sudo sealert -a /var/log/audit/audit.log
        

        The output resembles the example, however, it varies depending on the programs and configurations on your system. The example was generated using a Linode running the Apache webserver with a virtual hosts configuration.

          
        SELinux is preventing /usr/sbin/httpd from write access on the directory logs.
        
        *****  Plugin httpd_write_content (92.2 confidence) suggests   ***************
        
        If you want to allow httpd to have write access on the logs directory
        Then you need to change the label on 'logs'
        Do
        # semanage fcontext -a -t httpd_sys_rw_content_t 'logs'
        # restorecon -v 'logs'
            
        
      • To allow /usr/sbin/httpd write access to the directory logs, as shown in the output, you can execute the suggested commands, semanage fcontext -a -t httpd_sys_rw_content_t 'logs' and restorecon -v 'logs'.

      SELinux Context

      SELinux marks every single object on a machine with a context. Every file, user, and process has a context. The context is broken into three parts: user, role, and type. An SELinux policy controls which users can get which roles. Each specific role places a constraint on what type of files that user can access. When a user logs in to a system, a role is assigned to the user as seen in the ls -Z example, the output unconfined_u is a user role.

      1. Create a directory in your home folder:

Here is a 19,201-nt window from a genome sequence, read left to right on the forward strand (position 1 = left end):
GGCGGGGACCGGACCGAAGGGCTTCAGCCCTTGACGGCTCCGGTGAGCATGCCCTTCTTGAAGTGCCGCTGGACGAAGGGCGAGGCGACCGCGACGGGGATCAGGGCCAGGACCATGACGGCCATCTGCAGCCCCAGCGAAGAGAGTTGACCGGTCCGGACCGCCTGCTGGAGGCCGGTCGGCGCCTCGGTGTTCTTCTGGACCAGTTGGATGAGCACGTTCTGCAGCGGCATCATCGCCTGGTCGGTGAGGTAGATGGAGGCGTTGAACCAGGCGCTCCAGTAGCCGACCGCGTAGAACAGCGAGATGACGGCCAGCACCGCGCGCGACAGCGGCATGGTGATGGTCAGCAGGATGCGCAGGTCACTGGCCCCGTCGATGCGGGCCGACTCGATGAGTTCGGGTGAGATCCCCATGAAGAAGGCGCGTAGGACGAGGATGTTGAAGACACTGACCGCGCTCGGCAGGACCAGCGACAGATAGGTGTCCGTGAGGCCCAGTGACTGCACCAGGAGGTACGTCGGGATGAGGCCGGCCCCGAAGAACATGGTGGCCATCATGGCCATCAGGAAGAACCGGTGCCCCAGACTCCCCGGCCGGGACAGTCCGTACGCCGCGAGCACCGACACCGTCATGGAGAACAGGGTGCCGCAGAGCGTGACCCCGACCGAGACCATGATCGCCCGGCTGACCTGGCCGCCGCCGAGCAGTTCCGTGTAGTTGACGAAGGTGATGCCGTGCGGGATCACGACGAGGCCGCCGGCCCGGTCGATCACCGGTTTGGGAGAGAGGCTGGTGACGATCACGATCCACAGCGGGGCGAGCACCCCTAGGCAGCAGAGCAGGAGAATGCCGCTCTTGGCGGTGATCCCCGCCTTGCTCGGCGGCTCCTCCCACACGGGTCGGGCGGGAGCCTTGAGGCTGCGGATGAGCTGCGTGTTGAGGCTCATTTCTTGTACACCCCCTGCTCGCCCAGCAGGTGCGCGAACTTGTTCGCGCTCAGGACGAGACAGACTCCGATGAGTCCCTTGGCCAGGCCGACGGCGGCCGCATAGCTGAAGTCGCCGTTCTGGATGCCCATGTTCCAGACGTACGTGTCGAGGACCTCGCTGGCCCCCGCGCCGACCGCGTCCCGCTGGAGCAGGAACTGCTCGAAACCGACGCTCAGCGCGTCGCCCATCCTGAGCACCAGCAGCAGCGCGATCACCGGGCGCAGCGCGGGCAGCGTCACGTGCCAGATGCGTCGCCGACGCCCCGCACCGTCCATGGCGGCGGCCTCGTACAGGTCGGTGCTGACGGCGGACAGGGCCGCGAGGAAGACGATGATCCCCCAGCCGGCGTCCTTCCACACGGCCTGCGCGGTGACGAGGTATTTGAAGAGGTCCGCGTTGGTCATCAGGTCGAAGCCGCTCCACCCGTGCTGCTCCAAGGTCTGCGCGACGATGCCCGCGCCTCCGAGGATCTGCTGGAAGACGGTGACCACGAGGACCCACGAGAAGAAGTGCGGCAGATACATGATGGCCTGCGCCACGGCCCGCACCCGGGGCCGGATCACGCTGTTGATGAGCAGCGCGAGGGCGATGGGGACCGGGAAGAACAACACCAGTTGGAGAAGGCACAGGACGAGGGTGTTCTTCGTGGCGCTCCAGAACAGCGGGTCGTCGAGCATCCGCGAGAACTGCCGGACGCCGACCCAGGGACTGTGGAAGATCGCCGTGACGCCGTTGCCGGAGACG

mkdir ~/example_dir
        
      2. Print the SELinux security context of your home folder’s directories and files:

        ls -Z ~/
        

        The output is similar to:

          
        drwxrwxr-x. example_user example_user unconfined_u:object_r:user_home_t:s0 example_dir
            
        

        The SELinux specific information is contained in the unconfined_u:object_r:user_home_t:s0 portion, which follows the following syntax: user:role:type:level. To learn more about users, roles, and related access control, see the CentOS SELinux documentation.

      SELinux Boolean

      An SELinux Boolean is a variable that can be toggled on and off without needing to reload or recompile an SELinux policy.

      1. You can view the list of boolean variables using the getsebool -a command. Pipe the command through grep to narrow down your results.

        sudo getsebool -a | grep "httpd_can"
        

        You will see a similar output:

          
        httpd_can_check_spam --> off
        httpd_can_connect_ftp --> off
        httpd_can_connect_ldap --> off
        httpd_can_connect_mythtv --> off
        httpd_can_connect_zabbix --> off
        httpd_can_network_connect --> off
        httpd_can_network_connect_cobbler --> off
        httpd_can_network_connect_db --> off
        httpd_can_network_memcache --> off
        httpd_can_network_relay --> off
        httpd_can_sendmail --> off
            
        

        You can change the value of any variable using the setsebool command. If you set the -P flag, the setting will persist through reboots. If, for example, you want to allow HTTPD scripts and modules to connect to the network, update the corresponding boolean variable.

        sudo setsebool -P httpd_can_network_connect ON